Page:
Friday, September 15, 2017

My Cat from the Tomb of Nebamun

This fragment from a New Kingdom Hunting scene in the British Museum today comes from the Theban tomb of the tomb of a nobleman named Nebamun.  To attest to a good life, the basic trilogy of subjects, going back to the beginning of Egyptian funerary painting in the Old Kingdom, include the Banquet, the Hunt (and/or his means of living, such as agriculture or shipping), the Portraits (with or without Deities).  In the magisterial Tomb of Nebamun, a perfect cat, as good as life, accompanies the hunter.   For I have been adopted by a perfect Egyptian cat; the Algonquin Hotel's new Hamlet is similar and beautiful but not quite so Egyptian.
It is easy to overlook the cat, and even the butterfly, so I did it justice by making a special trip to the museum.  For the cat is important, being nearly a millennium earlier than all those elegant Saitic cats.  And the domestic cat is surely originally Egyptian—we just take for granted that small cats can be pets.  And not funerary, either.  My new cat, who adopted me, about six months ago (I know not from whom he had been abandoned, but he was already neatly neutered), shares all the features and character of Nebamun's.

The question is, how do cats, usually without our deliberate breeding, produce truly ancestral types through time and space?  All the pedigrees, with fancy names, beginning with "Siamese" such as Abyssinian (which may not have stripes) or Bengal (with strong spots) or Bombay (solid black, pedigree granted in 1950s) or Burmese (puma-brown and lovely), have been created by cat-fanciers.
Since it took me more than a week to find my British Museum detail, I started by looking for defined types.  It's not like dogs, which are working animals, and all the pages of cats on line seem to be, if not cute kittens whose traits are not yet well defined,  apart from long-haired (which basically seem to be "Persians") either sturdy and round-faced (British) or narrow-faced with very long tails, long toes with clearly defined joints, muscular-haunched and very short-haired.  
That is, they all can (and do) mate with one another, so they are all domestic cats, tout court.
It seems to me that they are all descendants of either forest-floor or barn cats or tree dwellers. American short-hairs seem to me to be as perfectly hybridized as can be.  My old cat, RIP aet 18, more or less, like most of the cats in our neighborhood, was a typical American short-hair: he had lots of white on his face and underside and the white was fluff: my friends who are allergic to cat fur got runny-eyes if they sat where he had been, and cats that had no white but whose undercoat was fluff ("bunny fur"), were regular American tom tabbies, and allergenic, too.  My new cat, a wonderful creature, may of course have been purchased from a breeder, but the Algonquin Hotel's new cat is a true NYC alley cat; he even came with a torn ear.  He may not be, however, a true climber.  My climber, though with all the personality traits of breeds given "Asian" names, is named Percy.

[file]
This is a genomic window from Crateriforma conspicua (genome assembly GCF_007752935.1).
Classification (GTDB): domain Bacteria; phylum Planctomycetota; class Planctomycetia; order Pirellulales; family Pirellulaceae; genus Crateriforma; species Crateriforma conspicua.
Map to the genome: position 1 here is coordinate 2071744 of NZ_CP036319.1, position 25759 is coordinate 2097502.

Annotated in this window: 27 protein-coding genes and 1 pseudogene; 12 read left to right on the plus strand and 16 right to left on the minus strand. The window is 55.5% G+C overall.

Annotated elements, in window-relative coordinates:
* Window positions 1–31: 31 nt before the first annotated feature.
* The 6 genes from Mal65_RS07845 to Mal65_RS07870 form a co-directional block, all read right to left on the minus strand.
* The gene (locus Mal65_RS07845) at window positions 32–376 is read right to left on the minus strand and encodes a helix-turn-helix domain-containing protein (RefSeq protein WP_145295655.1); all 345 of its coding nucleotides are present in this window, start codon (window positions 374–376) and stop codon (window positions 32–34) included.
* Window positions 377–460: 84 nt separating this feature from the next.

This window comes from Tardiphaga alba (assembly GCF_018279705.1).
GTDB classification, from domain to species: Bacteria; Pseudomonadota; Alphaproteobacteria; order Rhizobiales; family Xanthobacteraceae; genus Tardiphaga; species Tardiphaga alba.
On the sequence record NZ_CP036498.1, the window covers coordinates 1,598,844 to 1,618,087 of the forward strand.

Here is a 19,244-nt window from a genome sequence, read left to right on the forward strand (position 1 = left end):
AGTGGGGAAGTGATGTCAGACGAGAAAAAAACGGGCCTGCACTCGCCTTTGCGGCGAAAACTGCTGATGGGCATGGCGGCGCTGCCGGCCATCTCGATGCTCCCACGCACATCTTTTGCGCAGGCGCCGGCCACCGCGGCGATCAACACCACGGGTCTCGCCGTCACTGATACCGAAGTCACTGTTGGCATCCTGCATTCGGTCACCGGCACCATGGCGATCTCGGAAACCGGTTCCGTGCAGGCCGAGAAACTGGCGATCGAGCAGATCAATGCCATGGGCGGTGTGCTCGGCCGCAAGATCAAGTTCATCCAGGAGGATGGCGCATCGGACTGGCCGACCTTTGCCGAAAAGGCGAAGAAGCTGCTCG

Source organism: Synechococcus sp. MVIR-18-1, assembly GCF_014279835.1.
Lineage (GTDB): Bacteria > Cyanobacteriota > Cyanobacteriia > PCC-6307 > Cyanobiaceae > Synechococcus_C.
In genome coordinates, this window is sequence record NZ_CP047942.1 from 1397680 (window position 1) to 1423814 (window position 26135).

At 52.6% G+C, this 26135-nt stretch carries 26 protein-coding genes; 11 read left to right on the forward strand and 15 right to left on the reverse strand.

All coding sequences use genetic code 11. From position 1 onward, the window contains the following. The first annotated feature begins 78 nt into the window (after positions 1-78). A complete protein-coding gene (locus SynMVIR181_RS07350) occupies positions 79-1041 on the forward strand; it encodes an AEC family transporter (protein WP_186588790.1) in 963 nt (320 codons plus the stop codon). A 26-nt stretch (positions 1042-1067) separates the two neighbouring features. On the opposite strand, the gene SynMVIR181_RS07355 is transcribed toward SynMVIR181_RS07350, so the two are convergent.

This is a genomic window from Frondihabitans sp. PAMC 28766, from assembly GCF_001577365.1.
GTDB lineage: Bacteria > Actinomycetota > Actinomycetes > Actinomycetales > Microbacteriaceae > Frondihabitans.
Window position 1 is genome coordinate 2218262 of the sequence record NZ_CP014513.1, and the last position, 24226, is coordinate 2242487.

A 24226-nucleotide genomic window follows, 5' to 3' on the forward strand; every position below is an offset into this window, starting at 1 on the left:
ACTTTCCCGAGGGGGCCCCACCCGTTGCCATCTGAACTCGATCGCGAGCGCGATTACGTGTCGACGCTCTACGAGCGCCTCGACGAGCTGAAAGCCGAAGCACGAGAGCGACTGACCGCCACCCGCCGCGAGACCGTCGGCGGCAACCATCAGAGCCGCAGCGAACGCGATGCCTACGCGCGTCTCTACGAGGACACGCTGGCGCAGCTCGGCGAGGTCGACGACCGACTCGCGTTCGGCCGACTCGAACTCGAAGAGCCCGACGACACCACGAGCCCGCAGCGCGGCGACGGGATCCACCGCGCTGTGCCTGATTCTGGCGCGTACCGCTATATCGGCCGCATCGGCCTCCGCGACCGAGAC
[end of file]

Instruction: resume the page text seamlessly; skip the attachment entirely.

The little book (such as you are tempted to buy as stocking stuffers at the book shop's check-out) called "The Little Black Cat Book", which a dear friend sent me years ago, is my source for the "Bombay" breed, pedigreed only in the 1950s.  I remembered how such black breeds are known to occur.  Once, some time in my adolescence, my mother took me with her to a household of fanciers of Siamese, whether some of her second cousins or customers who had done a Stanley Home Products party.  In either case, they controlled very carefully the breeding of their cats: I was fascinated by how they lived (compare the TV program about breeders and exhibitors of pet ferrets); my own cats had been chosen at the SPCA.  Anyway, they had a gloriously beautiful accidental cat: a large neuter male solid black with emerald eyes.  He was the offspring of two seal-point Siamese, and he was very fond of humans.  He was the loveliest cat I ever saw, and they told me I could adopt him.  But I had no place of my own, and I knew I couldn't take care of him.  But, nota bene, I never forgot that cat.  That "Bombay" cat, I am sure, was the result of such an accidental hybrid.  Yet, I am no expert on breeding, of course.
Anyway, whether ginger or tiger or black (or perhaps including Russian Blues), cats with body configuration like Nebamun's 18th dynasty cat, with long bones, and paws meant for climbing, and no white bunny fur undercoat but pure short-hair coats, like my Percy, very nice and sleek, also have panther/puma personalities and the ancestral propensity to climb and small high voices and affection for their humans, BUT they are not lap cats, gentle and clean though they are.  In fact, Percy is the most assiduous washer of all the cats I've had.  He is also very alert and intelligent, responsive to verbal commands without much teaching.  And, of course, he loves cat toys.  He's not fussy about food, however, eating any kibble of decent quality, and I've never seen him stalking the blue jays or cuckoos, and he's plain afraid of opossums.  So I'll Publish this now, adding a photo later.

photos taken this July.  His eyes are the color of Dijon mustard.